Many applicants and incoming freshman have concerns about whether MIT will provide them with a well-rounded education. Will they graduate from MIT knowing about math and science and nothing else? Would attending a liberal arts college provide more opportunities for learning about the humanities? My response is if they want to spend four years studying 18th century English literature exclusively, then the Institvte is probably not a good fit for them. But, if they would like to take classes in Major English Novels (21L.471 ), Eighteenth-Century Literature (21L.470), and The Legacy of England (21L.420), then they are available!
Another traditional duty of universities is to expose their students to world events and ensure that their graduates are well-informed citizens. Along these lines, I attended an event called: “A Conversation with Noam Chomsky- No More Victims.” I bet you have heard of Noam Chomsky before, seeing as how he is an MIT professor and an expert in both linguistics and politics. I first heard about him in high school, and then learned about his contributions to the field of linguistics in my Intro to Linguistics class (24.900). He’s absolutely brilliant, and I have tried to attend his talks whenever possible (though honestly I’ve found some of them hard to follow…)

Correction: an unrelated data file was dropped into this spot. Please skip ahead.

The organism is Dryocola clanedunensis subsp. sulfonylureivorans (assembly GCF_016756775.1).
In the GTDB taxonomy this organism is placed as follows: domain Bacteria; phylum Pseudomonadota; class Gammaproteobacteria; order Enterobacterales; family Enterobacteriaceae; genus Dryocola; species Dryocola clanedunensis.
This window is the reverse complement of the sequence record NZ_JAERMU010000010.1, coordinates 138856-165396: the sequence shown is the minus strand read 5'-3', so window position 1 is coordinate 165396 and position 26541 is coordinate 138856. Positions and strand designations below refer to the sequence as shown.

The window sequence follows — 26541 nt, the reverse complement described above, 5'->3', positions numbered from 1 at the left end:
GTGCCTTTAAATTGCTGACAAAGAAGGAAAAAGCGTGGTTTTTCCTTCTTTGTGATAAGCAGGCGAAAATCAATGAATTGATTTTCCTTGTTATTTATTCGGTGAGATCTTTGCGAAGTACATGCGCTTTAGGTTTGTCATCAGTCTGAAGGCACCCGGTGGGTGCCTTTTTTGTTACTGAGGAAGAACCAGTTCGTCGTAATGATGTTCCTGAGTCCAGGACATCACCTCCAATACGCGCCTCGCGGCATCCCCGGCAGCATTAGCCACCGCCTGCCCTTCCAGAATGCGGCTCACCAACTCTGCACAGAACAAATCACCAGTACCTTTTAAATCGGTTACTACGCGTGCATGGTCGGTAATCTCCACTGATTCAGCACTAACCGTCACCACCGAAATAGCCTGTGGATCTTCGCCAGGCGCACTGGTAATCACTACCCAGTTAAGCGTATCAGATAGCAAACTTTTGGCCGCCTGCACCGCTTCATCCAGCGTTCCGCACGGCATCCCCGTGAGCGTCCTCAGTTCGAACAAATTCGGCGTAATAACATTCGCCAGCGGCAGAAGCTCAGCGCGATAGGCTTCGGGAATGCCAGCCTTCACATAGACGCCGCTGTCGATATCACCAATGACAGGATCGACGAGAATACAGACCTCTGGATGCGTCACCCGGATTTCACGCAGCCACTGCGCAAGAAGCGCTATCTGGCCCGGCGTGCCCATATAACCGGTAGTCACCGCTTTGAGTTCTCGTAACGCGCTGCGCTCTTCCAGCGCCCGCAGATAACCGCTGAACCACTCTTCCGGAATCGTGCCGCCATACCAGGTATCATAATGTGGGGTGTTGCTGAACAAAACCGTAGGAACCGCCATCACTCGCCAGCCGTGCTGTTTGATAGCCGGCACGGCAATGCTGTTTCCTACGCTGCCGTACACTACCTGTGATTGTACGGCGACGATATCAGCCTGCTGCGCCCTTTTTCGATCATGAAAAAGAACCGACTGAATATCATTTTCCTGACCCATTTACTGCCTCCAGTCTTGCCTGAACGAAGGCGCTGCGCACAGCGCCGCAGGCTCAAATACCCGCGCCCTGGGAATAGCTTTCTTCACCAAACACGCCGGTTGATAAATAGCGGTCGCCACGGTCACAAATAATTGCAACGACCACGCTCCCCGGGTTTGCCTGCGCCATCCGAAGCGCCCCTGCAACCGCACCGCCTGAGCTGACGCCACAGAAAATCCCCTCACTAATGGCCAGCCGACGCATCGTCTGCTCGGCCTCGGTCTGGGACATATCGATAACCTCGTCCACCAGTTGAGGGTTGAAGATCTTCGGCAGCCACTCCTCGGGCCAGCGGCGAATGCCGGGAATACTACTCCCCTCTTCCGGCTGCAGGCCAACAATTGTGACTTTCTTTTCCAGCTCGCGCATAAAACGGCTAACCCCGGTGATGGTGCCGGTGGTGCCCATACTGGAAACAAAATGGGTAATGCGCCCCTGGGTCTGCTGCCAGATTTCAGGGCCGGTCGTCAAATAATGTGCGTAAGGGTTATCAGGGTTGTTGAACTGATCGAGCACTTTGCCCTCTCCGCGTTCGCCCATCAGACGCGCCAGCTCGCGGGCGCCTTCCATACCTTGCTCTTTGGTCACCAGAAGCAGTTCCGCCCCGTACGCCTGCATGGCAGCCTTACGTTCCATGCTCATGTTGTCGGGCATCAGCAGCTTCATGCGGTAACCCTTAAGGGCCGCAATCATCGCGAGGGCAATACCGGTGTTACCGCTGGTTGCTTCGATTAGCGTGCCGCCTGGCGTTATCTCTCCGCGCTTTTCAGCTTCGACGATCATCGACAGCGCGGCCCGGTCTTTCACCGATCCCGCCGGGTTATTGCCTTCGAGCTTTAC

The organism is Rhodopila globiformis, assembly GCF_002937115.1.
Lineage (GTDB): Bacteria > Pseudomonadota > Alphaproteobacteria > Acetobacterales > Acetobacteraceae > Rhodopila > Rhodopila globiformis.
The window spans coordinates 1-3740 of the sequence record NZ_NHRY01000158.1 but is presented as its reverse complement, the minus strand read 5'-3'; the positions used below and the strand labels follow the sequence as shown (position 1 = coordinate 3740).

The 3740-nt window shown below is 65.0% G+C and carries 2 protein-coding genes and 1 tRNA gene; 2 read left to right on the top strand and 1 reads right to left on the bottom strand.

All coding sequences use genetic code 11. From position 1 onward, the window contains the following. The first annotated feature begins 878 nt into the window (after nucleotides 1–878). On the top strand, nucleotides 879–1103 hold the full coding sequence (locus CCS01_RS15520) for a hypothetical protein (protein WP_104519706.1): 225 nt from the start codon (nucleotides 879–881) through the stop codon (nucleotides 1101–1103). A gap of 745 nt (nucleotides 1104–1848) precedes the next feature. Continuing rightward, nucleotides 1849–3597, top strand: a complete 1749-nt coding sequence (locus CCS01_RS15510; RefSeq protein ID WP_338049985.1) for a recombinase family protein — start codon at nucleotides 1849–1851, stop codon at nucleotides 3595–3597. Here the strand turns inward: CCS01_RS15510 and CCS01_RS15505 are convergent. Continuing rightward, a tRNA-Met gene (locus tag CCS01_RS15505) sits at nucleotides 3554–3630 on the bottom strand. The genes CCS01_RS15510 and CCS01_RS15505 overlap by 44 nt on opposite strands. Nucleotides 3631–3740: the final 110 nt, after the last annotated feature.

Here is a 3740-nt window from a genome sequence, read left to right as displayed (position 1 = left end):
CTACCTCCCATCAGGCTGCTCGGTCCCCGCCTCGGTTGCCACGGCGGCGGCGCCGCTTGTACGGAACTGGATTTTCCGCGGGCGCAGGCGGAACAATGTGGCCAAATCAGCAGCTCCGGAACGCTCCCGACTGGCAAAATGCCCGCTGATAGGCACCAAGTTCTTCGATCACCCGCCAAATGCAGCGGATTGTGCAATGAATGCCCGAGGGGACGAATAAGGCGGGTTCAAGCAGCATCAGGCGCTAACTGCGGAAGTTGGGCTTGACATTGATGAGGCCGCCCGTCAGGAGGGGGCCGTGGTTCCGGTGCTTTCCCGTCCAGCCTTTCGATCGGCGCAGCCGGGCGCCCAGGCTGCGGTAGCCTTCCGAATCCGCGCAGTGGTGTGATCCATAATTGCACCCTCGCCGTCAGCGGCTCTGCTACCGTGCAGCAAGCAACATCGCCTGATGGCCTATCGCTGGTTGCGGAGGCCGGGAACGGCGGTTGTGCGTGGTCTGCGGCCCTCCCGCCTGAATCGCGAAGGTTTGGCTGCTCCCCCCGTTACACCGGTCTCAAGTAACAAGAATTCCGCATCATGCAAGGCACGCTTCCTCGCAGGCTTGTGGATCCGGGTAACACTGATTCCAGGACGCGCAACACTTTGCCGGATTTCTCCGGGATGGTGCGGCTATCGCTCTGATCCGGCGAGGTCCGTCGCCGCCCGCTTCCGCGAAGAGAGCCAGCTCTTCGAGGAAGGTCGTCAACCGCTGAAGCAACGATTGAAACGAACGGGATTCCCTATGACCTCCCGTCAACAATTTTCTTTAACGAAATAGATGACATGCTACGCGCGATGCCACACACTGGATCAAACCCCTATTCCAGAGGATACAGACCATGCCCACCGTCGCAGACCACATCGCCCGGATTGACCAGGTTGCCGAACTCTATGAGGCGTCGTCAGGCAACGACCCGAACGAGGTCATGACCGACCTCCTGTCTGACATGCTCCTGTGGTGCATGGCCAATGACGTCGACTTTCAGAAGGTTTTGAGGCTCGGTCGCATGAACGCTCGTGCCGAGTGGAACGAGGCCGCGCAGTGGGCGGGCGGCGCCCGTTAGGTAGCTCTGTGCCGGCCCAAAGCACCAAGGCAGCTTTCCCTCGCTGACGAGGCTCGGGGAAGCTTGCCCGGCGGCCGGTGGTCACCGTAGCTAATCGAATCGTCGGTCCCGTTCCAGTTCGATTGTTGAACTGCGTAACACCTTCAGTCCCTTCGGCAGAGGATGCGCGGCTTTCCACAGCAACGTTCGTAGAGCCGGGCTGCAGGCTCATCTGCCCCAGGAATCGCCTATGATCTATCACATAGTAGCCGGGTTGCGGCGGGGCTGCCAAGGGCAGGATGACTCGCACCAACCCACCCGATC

This particular talk was sponsored by NoMoreVictims.org, which “works to obtain medical sponsorships for war-injured Iraqi children and to forge ties between the children, their families and communities in the United States. We believe one of the most effective means of combating militarism is to focus on direct relief to its victims.” Present at the lecture was a boy named Omar and his father. You can click on the link to watch videos about his story. It’s really tragic, and the fact that we don’t hear about stories like his in the mainstream media is a lesson in itself.
Chomsky spoke about the current situation in Iraq, the Imperialist mindset that still prevails, the world’s perception of the U.S., and the consequences of U.S. intervention. He also answered the audience’s questions, including his thoughts on the current presidential candidates (to negotiate or not to negotiate?), whether the 9/11 conspiracy theories have any clout (he didn’t think so), and whether the “You break it, you buy it” principle holds for the U.S. intervention in Iraq (he responded by asking whether the Nazis should have stayed in Britain.) Finally, he frequently referred to this article which is in the current issue of the journal Foreign Affairs. It discusses the consequences of the surge in Iraq, and is very interesting.
Whether or not you agree with Chomksy and NoMoreVictims.org, events like this demonstrate that there is more to MIT than just math and science.